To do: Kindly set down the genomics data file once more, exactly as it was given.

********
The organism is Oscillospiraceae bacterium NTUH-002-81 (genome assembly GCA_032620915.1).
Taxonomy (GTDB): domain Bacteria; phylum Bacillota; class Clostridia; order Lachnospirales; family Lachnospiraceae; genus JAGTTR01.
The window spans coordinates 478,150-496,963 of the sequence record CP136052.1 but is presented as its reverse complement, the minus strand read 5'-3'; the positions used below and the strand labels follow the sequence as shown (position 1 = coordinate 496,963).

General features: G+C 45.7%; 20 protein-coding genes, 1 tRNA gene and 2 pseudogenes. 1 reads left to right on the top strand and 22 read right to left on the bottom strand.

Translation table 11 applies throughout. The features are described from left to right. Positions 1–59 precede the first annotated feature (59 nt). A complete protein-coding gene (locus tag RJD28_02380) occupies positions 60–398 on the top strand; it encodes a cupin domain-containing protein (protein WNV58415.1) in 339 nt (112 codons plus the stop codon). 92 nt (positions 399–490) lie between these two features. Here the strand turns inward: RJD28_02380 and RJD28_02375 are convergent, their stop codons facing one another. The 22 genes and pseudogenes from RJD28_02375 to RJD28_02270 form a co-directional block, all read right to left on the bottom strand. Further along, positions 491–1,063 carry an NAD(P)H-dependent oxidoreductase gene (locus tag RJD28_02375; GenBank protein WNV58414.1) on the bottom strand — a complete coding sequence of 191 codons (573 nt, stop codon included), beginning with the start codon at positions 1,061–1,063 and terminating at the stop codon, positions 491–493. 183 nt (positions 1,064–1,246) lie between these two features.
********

The organism is Oscillospiraceae bacterium NTUH-002-81 (genome assembly GCA_032620915.1).
Taxonomy (GTDB): domain Bacteria; phylum Bacillota; class Clostridia; order Lachnospirales; family Lachnospiraceae; genus JAGTTR01.
The window spans coordinates 478,150-496,963 of the sequence record CP136052.1 but is presented as its reverse complement, the minus strand read 5'-3'; the positions used below and the strand labels follow the sequence as shown (position 1 = coordinate 496,963).

General features: G+C 45.7%; 20 protein-coding genes, 1 tRNA gene and 2 pseudogenes. 1 reads left to right on the top strand and 22 read right to left on the bottom strand.

Translation table 11 applies throughout. The features are described from left to right. Positions 1–59 precede the first annotated feature (59 nt). A complete protein-coding gene (locus tag RJD28_02380) occupies positions 60–398 on the top strand; it encodes a cupin domain-containing protein (protein WNV58415.1) in 339 nt (112 codons plus the stop codon). 92 nt (positions 399–490) lie between these two features. Here the strand turns inward: RJD28_02380 and RJD28_02375 are convergent, their stop codons facing one another. The 22 genes and pseudogenes from RJD28_02375 to RJD28_02270 form a co-directional block, all read right to left on the bottom strand. Further along, positions 491–1,063 carry an NAD(P)H-dependent oxidoreductase gene (locus tag RJD28_02375; GenBank protein WNV58414.1) on the bottom strand — a complete coding sequence of 191 codons (573 nt, stop codon included), beginning with the start codon at positions 1,061–1,063 and terminating at the stop codon, positions 491–493. 183 nt (positions 1,064–1,246) lie between these two features.